I spent my Friday morning at the Virginia General Assembly to lend my support for House Bill 1940. For those of you unfamiliar with Virginia’s legislature, our General Assembly is made up of 40 Senators and 100 Delegates who convene every January for either 30 or 60 days. On Wednesday, Delegate Tag Greason introduced HB1940 to end the age cap on autism insurance coverage in our state.
A little background… In 2011, our General Assembly passed a law requiring insurance companies cover autism therapies, specifically pharmacy care, psychiatric and psychological care, speech therapy, occupational therapy, physical therapy, and behavioral treatment. When it comes to behavioral treatment, applied behavior analysis (ABA) is specifically mentioned, with a cap of $35,000/year. Besides the monetary cap, the age is currently capped at 6.
We all know autism does not magically go away when a child turns 7.
Both Matthew and Wesley receive ABA. We have been blessed to work with wonderful providers and both boys continue to make gains with this treatment. Because of ABA, Matthew regained many skills he lost after a massive regression, working on academic, language, self-help, and social skills. Because of the insurance mandate, we could afford to enroll Matthew in The Founders Center of Commonwealth Autism until he turned 7, which is where Wesley goes now. Matthew currently receives home-based ABA before school two mornings every week.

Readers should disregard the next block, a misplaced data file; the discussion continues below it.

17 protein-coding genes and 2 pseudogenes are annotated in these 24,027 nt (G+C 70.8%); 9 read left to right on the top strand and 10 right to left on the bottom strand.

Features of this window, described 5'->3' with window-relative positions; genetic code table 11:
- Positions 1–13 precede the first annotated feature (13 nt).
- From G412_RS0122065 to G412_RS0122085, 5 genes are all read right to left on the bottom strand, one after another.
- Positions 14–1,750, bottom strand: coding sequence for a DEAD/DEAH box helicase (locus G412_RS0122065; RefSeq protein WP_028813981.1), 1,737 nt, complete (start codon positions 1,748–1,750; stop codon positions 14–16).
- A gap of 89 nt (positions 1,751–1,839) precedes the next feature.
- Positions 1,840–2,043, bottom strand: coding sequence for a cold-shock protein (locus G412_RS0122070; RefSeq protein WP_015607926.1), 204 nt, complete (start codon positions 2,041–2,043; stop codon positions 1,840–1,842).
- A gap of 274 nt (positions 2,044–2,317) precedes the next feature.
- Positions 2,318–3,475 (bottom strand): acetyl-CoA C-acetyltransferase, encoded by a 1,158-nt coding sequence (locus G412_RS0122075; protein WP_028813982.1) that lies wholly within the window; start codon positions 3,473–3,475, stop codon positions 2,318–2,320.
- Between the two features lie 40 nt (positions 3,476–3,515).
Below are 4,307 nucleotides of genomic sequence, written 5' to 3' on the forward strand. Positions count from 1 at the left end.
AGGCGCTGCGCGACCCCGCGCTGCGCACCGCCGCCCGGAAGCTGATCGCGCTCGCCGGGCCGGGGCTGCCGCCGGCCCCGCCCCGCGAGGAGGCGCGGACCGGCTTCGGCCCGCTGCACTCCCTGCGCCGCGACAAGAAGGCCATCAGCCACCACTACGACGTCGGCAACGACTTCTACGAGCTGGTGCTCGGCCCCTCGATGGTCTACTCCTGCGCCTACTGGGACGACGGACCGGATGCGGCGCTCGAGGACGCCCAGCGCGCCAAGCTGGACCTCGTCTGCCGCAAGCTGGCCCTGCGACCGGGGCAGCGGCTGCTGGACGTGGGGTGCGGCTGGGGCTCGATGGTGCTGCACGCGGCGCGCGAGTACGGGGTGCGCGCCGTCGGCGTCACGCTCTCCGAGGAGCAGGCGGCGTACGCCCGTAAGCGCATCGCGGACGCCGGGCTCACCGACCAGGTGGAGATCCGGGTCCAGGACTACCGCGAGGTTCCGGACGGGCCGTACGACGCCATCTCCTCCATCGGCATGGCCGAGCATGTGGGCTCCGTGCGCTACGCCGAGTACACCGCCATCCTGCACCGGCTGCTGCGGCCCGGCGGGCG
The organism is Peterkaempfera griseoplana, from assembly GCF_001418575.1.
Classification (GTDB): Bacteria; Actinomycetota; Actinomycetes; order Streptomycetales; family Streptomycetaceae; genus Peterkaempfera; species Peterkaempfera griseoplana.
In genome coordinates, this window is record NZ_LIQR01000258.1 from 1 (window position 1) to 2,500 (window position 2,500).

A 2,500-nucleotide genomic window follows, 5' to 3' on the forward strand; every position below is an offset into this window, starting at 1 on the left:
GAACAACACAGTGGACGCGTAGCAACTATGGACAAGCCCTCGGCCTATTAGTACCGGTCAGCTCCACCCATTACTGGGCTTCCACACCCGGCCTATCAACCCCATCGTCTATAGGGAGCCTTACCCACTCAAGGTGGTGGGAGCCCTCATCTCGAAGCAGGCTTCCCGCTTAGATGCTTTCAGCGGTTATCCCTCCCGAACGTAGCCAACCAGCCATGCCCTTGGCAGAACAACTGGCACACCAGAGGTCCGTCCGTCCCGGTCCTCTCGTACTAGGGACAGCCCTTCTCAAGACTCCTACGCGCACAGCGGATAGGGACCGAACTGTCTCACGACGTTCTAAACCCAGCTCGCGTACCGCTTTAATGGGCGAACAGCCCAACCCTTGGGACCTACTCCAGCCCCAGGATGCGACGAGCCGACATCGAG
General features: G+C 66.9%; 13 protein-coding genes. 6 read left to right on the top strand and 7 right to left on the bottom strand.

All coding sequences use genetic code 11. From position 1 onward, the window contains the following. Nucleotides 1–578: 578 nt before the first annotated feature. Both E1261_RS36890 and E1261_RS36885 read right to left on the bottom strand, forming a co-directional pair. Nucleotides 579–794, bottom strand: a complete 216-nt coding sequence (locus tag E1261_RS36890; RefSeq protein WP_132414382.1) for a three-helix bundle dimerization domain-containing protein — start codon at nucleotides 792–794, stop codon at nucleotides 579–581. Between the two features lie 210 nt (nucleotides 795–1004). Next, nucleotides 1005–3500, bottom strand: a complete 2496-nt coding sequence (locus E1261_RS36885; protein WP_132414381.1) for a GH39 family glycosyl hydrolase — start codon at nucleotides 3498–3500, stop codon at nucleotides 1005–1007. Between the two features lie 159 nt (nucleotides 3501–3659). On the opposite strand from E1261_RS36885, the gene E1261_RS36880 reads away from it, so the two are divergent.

When Matthew aged out of the insurance mandate, we were not left high and dry because he also receives funding via the state Medicaid system. We went through various screenings when Matthew was 3 years old and were found eligible for EDCD and ID waivers, which granted Matthew Medicaid benefits based on his personal income, not our family income. The waivers are complicated and bureaucratic; but in a nutshell, Matthew had to fit a criteria for nursing home care to receive EDCD benefits. The social worker who evaluated Matthew told me this particular waiver was intended to keep the elderly and mentally disabled with their families and out of institutions. This is the system we’ve been thrown into. I feel so horrible for friends who cannot access these services for their autistic children, but it’s symptomatic of a much larger broken system, which I tried to convey to the senators, delegates, and legislative aides I met today…My husband and I are both college graduates, employed full time, regular middle-class suburbanites. We should not rely on Medicaid for services.
Knowing that opposition to HB1940 seems to be the thought that it will cause health insurance premiums to skyrocket, I used my own family as an example. The state can continue to pay Matthew’s outrageous ABA bills, or let private insurance do the work for mere pennies to the consumer.
Last year, autism claims raised premiums $0.22/month in Virginia.
$0.22 and people want to cry uncle.
So here was my day…
On Wednesday, I contacted my senator and delegate. I expressed my support for HB1940 and told them I was going to be at the General Assembly on Friday and would love the opportunity to speak with them in person. I heard back from Senator Steve Martin’s office and had face-to-face time scheduled for 9:00. His office was bombed, his secretary looked overwhelmed, and I had this song playing on repeat in my head: